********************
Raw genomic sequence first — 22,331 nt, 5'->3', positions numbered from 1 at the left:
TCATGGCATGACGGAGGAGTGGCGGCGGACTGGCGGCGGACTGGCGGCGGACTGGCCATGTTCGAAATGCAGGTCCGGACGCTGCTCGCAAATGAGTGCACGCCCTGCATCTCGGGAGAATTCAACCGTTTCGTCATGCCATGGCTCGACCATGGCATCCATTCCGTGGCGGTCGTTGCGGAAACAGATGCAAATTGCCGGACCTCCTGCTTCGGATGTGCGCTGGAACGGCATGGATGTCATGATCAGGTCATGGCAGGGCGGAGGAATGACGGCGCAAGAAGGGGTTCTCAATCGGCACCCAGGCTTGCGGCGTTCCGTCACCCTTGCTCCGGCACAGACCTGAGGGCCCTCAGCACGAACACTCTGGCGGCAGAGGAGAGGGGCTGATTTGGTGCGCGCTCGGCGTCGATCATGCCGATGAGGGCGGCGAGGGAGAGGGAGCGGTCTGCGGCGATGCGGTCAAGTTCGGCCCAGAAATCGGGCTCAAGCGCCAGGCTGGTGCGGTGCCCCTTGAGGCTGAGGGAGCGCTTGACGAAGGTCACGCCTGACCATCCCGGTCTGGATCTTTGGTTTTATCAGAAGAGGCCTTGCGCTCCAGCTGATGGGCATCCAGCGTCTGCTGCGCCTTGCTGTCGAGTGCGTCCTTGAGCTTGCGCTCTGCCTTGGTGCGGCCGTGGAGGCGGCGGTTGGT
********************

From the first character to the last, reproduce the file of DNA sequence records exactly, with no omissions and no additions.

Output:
Raw genomic sequence first — 22,331 nt, 5'->3', positions numbered from 1 at the left:
TCATGGCATGACGGAGGAGTGGCGGCGGACTGGCGGCGGACTGGCGGCGGACTGGCCATGTTCGAAATGCAGGTCCGGACGCTGCTCGCAAATGAGTGCACGCCCTGCATCTCGGGAGAATTCAACCGTTTCGTCATGCCATGGCTCGACCATGGCATCCATTCCGTGGCGGTCGTTGCGGAAACAGATGCAAATTGCCGGACCTCCTGCTTCGGATGTGCGCTGGAACGGCATGGATGTCATGATCAGGTCATGGCAGGGCGGAGGAATGACGGCGCAAGAAGGGGTTCTCAATCGGCACCCAGGCTTGCGGCGTTCCGTCACCCTTGCTCCGGCACAGACCTGAGGGCCCTCAGCACGAACACTCTGGCGGCAGAGGAGAGGGGCTGATTTGGTGCGCGCTCGGCGTCGATCATGCCGATGAGGGCGGCGAGGGAGAGGGAGCGGTCTGCGGCGATGCGGTCAAGTTCGGCCCAGAAATCGGGCTCAAGCGCCAGGCTGGTGCGGTGCCCCTTGAGGCTGAGGGAGCGCTTGACGAAGGTCACGCCTGACCATCCCGGTCTGGATCTTTGGTTTTATCAGAAGAGGCCTTGCGCTCCAGCTGATGGGCATCCAGCGTCTGCTGCGCCTTGCTGTCGAGTGCGTCCTTGAGCTTGCGCTCTGCCTTGGTGCGGCCGTGGAGGCGGCGGTTGGT